As students we take plenty of courses both at school and at college. However, when we tackle a real-world problem, oftentimes things do not look like what we have seen in any of our courses. Usually the first instinct is to say: *how come they never taught us to do that, instead they crammed us with useless knowledge*? If you ask the instructors, they would say: *We are not training the students but educating them*. If all that the teachers needed to do was to train the students, then very soon the teachers can also train a *machine*. The reason it is called *education* is because the hope is that students will able to synthesize knowledge from the class in a completely different context. However, the question to ask is are students able to abstract out the knowledge and extrapolate?

There are many reasons it is difficult to apply a concept when taken out of context. The students, the instructors, and the education assessment framework, all play a part in making it difficult. In my opinion, the situation is quite drastic in courses with topics heavy in math. There is barely enough time to teach the necessary background in math to understand the concepts. Ultimately students understand only the most basic things by working out numerous examples. That results in memes like the one below (source: https://ahseeit.com/?qa=118512/questions-asked-in-class-homework-and-exam-be-like-meme)

While the last part in the above meme is an exaggeration, this is exactly how one feels as a student. And the instructor is thinking the students need to be able to synthesize what they learned to solve bigger problems. Before moving on, it is also important to look at the homework line above versus what is taught in class. That is what we mean by *extrapolation* which many machine learning algorithms are not easily capable of doing. Although the context is simplistic, the essential idea is precisely what is written above. As humans we truly bring value, ideas, intelligence, and creativity while tacking a problem. This is a skill that is expected in the workplace.

Another critical difference between real-life problems and many textbook problems, especially in math-oriented subjects, is in terms of the **right answer**. As an instructor I do like it when there is one correct answer because it makes everything so easy to grade, and there is very like subjectivity. However, in the real world, there is no one right answer to a problem. Each solution may have its merits and demerits. To give a concrete example, say that we wish to determine the number of copies of a particular textbooks a bookstore must stock. If they stock too many, it is wasted space that could have been used for other books. If they stock too few, that is significant loss in opportunity to sell more. This is a standard classroom problem.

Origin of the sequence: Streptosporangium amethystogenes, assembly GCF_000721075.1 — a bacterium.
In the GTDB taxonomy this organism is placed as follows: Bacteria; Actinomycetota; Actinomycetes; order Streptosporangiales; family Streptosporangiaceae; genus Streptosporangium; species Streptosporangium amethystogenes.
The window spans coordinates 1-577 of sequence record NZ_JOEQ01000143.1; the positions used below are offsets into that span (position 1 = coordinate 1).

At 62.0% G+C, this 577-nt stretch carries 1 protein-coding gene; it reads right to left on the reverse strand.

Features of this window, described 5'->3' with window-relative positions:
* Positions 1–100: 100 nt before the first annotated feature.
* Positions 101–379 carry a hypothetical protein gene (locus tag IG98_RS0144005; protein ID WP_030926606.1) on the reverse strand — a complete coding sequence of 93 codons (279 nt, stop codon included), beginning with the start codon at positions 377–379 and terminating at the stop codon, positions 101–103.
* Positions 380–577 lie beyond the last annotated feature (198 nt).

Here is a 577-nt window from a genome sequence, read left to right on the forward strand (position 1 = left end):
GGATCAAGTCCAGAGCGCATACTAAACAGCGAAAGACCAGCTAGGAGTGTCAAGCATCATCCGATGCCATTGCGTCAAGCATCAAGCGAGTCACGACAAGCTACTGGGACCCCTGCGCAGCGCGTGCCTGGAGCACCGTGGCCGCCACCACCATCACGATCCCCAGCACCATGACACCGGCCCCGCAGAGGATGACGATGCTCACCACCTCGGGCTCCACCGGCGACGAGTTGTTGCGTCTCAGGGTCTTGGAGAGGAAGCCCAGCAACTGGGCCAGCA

In the classroom, we would typically make a few assumptions such as: we wish to maximize the expected profit; we know the distribution of demand; we are given the cost price, the sale price, and the cost of holding items; we assume away any unforeseen issues like the instructor changing the book. If we make those assumptions, then the problem has a single solution. However, in real life, none of those assumptions are true. Then all of a sudden the students are not sure what to do. One option is to still make those assumptions. Another option is to try various possibilities and among the various alternatives pick one that makes most sense. Now, what if the real life problem is in determining the number of safety gloves a hospital needs to buy and store? None of the assumptions apply but the basic principles do.

In that light, here are some thoughts for students:

## Pay attention in class to things that are important but not tested

In the beginning of the course and in the last class (if not the rest of the course), instructors would talk about the course and how it fits in the curriculum. Also, there are many small things that would be said in class but never tested. These are sometimes where the teacher would say how things would work in real life. Sadly, at least in my experience, most questions in class are about what will be asked in exams.

## Ask questions in class to help with your ability to synthesize

The courses are just not a collection of formulae. The formulae are tools to solve important problems. But the tools need to be combined with other tools to be effective. Usually these tools can be used in a large variety of contexts. Many times these contexts are explained in the word problems. At any rate, it would be useful to ask the instructor questions pertaining to the use of the tools.

## Find out what assumptions are made while solving class problems

As described a few paragraphs above here, the number of textbooks to keep in a bookstore had several assumptions. Many times we may not even know we are making those assumptions. Just understanding the assumptions and how we went from the assumptions to solve the problem greatly improves our ability to know what can be tried as alternative solutions to problem.

Having said that, this is not just the responsibility of the students, but both the *instructors* and *stakeholders* (i.e. companies that employ the students) must also put in the effort to make this happen.